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September
22
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Week In Review

Fed

As expected, the Federal Reserve Open Market Committee (FOMC) announced its decision to maintain the federal funds rate at the current target of 1% to 1.25%. According to the Fed statement, the labor market continued to strengthen and economic activity has been rising moderately. The committee noted that business investment has picked up in recent quarters, and inflation is running somewhat below the committee’s 2% longer-run objective. The Fed also announced that it will initiate its balance sheet normalization program in October. Balance sheet normalization will begin by allowing $6 billion of Treasury maturities and $4 billion of MBS pay downs to roll off each month.

Our Take

There was no surprise to the Fed’s decision to hold rates steady, and it remains committed to “gradual adjustments” in the fed funds rate. The next step in removing accommodation is now balance sheet normalization, which will begin next month. The Fed has put a staggering amount of money into the system, and normalizing monetary policy from here will prove to be difficult.


China Downgrade

S&P Global Ratings cut China’s sovereign rating from AA- to A+ and also reduced the ratings of three foreign banks with large China operations. S&P cited China’s significant increase in leverage since the financial crisis as the main reason for the downgrade.

Our Take

S&P’s downgrade follows a similar action taken by Moody’s earlier this year. These downgrades reflect growing concern that China will have difficulty deleveraging its economy without significantly reducing growth.


Oil

The IEA reported that excess crude inventories have declined by 28% since the beginning of the year as a result of the output cuts by OPEC and Russia. However, the IEA forecasts that seasonal demand fluctuations and increased production in 2018 will cause inventories to begin rising again next year.

Our Take

As the cost structure of U.S. shale production continues to improve, OPEC is finding itself unable to drive oil prices up from current levels without surrendering increasing amounts of market share. Unless something changes the trajectory of U.S. shale production, oil prices are unlikely to rise above current levels for an extended period of time.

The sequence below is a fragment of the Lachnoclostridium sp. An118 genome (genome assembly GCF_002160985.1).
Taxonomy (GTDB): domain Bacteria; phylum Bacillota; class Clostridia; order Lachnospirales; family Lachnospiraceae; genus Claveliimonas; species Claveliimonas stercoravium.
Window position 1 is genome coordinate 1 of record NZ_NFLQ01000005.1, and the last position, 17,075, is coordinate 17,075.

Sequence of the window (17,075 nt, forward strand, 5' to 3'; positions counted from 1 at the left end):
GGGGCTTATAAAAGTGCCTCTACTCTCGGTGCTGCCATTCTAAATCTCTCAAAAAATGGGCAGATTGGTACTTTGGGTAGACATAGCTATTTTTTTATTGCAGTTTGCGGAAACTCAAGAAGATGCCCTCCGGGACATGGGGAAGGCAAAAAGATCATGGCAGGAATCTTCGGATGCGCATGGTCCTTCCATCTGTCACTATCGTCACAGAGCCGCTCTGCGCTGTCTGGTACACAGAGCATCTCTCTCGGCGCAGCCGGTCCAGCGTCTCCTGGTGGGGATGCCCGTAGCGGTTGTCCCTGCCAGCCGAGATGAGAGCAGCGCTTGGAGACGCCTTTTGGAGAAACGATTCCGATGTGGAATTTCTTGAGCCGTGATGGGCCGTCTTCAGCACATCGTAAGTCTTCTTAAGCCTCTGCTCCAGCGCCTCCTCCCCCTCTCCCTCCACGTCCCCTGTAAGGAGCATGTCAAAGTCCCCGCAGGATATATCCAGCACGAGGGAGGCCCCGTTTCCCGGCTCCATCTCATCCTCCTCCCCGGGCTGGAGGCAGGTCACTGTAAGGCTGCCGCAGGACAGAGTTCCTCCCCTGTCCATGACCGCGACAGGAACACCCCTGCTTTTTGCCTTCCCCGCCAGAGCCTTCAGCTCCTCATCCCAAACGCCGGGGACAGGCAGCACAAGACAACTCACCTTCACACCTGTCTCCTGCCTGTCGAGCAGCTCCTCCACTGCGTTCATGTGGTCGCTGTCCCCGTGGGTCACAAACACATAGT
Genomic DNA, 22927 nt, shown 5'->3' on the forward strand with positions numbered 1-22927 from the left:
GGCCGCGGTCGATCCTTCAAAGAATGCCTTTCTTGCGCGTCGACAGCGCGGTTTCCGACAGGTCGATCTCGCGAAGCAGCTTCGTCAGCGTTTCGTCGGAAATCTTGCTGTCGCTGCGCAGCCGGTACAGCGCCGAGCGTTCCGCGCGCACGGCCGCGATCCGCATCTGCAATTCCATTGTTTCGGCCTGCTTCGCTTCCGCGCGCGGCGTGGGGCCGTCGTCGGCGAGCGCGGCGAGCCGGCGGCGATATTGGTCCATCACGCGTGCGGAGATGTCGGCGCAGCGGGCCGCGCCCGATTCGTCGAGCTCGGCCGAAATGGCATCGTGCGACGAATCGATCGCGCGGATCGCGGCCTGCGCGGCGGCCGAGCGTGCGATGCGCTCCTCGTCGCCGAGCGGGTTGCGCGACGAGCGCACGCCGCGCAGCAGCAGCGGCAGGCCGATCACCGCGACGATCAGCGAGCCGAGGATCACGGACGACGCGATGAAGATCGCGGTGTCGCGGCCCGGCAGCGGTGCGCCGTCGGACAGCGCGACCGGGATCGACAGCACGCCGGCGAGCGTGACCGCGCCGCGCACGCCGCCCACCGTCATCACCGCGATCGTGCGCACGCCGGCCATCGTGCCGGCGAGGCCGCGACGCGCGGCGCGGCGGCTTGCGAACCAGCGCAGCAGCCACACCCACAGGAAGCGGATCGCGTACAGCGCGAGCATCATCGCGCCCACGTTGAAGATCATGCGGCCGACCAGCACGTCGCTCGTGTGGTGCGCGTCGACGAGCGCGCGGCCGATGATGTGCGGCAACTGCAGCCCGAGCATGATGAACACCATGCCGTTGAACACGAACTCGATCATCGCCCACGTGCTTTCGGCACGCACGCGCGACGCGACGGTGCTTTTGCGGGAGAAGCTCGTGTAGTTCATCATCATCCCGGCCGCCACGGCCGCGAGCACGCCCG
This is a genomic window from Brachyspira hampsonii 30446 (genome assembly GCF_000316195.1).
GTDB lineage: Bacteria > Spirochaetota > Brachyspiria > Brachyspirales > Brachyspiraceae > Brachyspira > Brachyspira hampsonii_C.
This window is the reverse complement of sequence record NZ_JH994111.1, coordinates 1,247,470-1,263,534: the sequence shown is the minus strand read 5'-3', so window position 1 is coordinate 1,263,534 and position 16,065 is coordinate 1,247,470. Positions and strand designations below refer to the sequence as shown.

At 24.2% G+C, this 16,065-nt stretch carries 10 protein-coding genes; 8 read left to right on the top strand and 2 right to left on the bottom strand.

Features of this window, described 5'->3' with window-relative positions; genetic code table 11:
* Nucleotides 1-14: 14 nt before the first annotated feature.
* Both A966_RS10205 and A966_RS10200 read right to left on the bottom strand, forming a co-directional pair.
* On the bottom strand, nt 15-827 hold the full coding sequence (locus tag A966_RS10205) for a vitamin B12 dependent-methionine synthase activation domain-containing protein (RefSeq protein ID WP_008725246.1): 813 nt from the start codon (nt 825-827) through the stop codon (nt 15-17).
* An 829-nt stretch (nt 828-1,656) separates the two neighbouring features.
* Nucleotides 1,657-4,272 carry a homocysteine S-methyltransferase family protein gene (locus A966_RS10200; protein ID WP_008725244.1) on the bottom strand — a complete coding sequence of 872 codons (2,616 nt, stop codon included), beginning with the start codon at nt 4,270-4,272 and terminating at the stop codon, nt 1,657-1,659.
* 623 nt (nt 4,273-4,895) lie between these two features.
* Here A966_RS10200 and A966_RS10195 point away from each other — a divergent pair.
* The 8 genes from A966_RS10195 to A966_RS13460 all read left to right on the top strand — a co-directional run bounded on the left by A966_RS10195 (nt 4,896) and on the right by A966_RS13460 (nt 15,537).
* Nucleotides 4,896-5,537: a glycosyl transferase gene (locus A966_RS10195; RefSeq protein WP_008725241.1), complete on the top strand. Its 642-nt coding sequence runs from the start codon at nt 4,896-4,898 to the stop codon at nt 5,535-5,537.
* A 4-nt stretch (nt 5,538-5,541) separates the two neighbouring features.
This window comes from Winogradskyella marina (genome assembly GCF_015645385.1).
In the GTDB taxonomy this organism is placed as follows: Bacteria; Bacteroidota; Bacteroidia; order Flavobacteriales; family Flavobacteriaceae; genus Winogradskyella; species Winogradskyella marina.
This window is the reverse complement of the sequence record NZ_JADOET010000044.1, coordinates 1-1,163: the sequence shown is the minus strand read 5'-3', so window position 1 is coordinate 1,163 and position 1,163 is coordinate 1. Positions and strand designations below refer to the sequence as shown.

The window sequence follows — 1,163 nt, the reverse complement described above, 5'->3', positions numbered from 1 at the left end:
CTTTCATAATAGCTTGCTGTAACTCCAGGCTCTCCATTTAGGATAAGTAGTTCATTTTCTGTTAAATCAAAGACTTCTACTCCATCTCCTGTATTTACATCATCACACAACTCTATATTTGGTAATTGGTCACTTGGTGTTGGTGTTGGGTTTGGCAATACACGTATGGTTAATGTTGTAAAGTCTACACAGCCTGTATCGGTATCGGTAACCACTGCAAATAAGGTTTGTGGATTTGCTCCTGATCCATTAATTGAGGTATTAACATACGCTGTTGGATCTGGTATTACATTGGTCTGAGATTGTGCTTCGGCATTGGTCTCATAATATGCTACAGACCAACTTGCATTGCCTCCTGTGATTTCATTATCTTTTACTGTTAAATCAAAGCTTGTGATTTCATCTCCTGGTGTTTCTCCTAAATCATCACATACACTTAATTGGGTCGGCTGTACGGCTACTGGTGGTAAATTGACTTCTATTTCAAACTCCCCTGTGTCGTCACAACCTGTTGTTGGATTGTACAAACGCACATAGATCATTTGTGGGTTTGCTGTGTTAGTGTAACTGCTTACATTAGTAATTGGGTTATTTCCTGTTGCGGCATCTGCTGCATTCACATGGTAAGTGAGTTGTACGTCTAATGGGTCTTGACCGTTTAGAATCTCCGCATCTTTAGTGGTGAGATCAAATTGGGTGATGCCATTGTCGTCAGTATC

Brexit

May gave a speech in which she committed the UK to accepting a transition period following Brexit, during which the UK would comply with all EU regulations, allow the ECJ jurisdiction in the UK, and meet all financial obligations in exchange for access to the common market.

Our Take

Today’s speech was a concession to the fact that negotiations are not proceeding quickly enough to avoid a hard Brexit with no trade deal in place by March of 2019. The EU’s response to this speech will indicate whether they want to reach a deal or make an example of Britain to deter other countries from leaving the EU.


Municipals

S&P Global Ratings downgraded Pennsylvania’s general obligation debt rating from AA- to A+ this week. S&P cited the commonwealth’s structural imbalance and the late budget as reasons for the downgrade. Pennsylvania lawmakers remain at odds over the budget. The Pennsylvania Senate passed a budget plan in July that included borrowing and new taxes. The Pennsylvania House did not vote on the budget before lawmakers left for summer recess. This week, the House returned and passed its own budget plan, which included no new taxes. The Pennsylvania Senate then rejected the House proposal. Democratic Governor Tom Corbett remains optimistic that the Republican controlled Senate and House will reach a budget agreement by October 1.

Our Take

Pennsylvania has struggled with a budget deficit dating back to 2012. S&P lowered Pennsylvania’s rating in 2014 from AA to AA-. Pennsylvania cannot afford to have the budget stalemate continue. Municipalities and school districts that depend on aid from the commonwealth continue to wait for funding. Lawmakers must reach a compromise to end the impasse.